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            • #21
              Mark-- I think what he is telling us is that he cannot "undo the gibs"

              In order to remove the gib that holds the knee to the column, he has to be able to slide that gib by backing out the adjustment screw and removing it. The gib won't slide yet (even to remove it) and that is what he has to accomplish first.

              You are sure right though that sliding the knee on the ways after getting the knee loose (before removing the rust) would be a bad move.
              Paul
              Paul Carpenter
              Mapleton, IL

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              • #22
                OK then

                Withdraw the knee raising shaft the shaft that the handle goes onto.........there will be probably a set screw in the side that holds it in .
                Take off the table and then the swivelling bit.

                Attach chain blocks to the knee, and take the weight .

                knee raising screw should then screw down.

                Screw it down all the way .....then take off the screw plus its support.

                You are then left with the knee only on the machine.......after pulling gib strip out, the knee should then swing loose....if it don't ...attempt to unbind it by pulling on the chain blocks.

                This is how my similar fritz werner is held together.......yours looks very like it, in construction .

                Hope this helps.

                all the best....mark

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                • #23
                  Mark..Paul is correct. The gib absolutely will not move. And with rusted parts...you HAVE to move something eventually. I'm not being in a hurry(now). The only things I'm moving are the things I can clean, derust and oil beforehand.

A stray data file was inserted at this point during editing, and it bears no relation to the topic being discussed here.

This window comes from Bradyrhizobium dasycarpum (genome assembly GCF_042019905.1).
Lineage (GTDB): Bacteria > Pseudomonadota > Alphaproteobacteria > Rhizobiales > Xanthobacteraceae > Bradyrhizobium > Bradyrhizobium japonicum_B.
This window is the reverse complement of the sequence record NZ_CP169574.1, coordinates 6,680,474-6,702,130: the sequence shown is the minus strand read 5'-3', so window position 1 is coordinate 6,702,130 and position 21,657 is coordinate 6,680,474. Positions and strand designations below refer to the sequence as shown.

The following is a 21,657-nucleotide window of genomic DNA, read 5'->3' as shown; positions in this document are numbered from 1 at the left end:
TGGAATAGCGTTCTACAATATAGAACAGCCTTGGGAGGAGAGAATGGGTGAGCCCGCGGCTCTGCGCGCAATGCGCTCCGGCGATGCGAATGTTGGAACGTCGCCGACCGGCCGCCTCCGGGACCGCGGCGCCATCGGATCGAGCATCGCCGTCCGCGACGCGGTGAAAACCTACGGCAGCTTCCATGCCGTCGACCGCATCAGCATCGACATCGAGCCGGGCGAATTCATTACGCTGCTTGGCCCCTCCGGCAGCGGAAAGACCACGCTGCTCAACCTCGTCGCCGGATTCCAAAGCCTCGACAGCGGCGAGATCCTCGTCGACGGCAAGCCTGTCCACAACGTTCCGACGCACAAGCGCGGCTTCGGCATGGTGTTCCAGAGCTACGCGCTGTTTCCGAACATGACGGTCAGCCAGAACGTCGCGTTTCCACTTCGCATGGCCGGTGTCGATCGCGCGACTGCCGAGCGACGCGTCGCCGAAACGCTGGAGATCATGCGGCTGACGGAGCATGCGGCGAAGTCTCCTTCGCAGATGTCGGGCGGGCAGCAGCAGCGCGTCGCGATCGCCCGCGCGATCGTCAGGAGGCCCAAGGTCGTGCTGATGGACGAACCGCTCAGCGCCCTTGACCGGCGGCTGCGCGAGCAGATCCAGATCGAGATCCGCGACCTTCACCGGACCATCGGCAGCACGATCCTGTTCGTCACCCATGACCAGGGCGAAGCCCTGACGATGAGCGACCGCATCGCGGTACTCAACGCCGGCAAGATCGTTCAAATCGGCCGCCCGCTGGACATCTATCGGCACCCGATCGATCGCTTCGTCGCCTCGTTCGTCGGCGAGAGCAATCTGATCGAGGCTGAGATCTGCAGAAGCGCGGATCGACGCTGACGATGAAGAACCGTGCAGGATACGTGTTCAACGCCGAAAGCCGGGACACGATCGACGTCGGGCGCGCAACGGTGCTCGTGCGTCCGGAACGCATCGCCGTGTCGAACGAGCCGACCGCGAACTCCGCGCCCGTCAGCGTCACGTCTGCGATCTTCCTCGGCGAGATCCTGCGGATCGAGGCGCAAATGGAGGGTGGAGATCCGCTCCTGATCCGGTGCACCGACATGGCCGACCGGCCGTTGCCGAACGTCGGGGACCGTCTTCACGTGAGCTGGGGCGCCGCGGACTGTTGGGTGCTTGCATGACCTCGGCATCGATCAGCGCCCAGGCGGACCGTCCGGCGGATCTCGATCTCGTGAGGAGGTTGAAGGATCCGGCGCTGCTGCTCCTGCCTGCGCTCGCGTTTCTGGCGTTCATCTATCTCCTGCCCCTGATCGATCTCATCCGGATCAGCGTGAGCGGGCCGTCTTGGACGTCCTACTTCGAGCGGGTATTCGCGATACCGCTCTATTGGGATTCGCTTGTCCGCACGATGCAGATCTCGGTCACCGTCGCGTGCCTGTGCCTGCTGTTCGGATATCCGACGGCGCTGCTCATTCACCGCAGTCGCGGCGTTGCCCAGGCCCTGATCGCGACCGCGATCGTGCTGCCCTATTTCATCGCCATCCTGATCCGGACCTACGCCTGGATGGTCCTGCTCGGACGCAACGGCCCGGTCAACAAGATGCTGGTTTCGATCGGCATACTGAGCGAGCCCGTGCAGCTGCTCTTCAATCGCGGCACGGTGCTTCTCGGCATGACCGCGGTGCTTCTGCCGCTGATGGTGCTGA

I don't want to pound on the gib anymore than I have as I fear it wil start peening over.
                  The hydraulic jack I have under the knee puts a whale of a lot more pressure on the knee than a chain hoist would and it won't budge.
                  The DI I have mounted gives me some kind of idea how far I'm going with the jacking.
                  I've probabaly "rocked" the knee a thousand times or more by now and it's still solid.
                  I could get a bigger jack....break some stuff and free it up but I choose not to. This thing is in such good shape...I can be patient. This old iron will fling chips again I promise you that...it just may take awhile.
                  I've owned and built a lot of cool machins over the years but this thing is the neatest machine I've ever had. I'm in love....rust and all
                  Russ
                  I have tools I don't even know I own...

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                  • #24
                    Russ, have you tried using Coca-Cola to eat the rust away? Sounds crazy I know but Coke will do this, and as you're going to take it all apart to rebuild anyway the sticky residue won't be a problem.
                    Regards

                    Peter

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                    • #25
                      Peter...Thanks! Never thought of Coke. I do know it works..I've used it on chrome bumpers. May try it if the Kroil doesn't work.
                      Russ
                      I have tools I don't even know I own...

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                      • #26
                        hydrochloric acid (masonry cleaner its usually about 15 percent acid)

                        that usually dissolves all the rust away and leaves sound metal intact
                        may be enough to break it free.

                        all the best..mark

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                        • #27
                          Here's an old trailor auto brake that I saved a few years ago

                          This is it before





                          And this is it after dabbing it with a paint brush and masonary cleaner for about 2 hours...must be degeased first or the acid won't work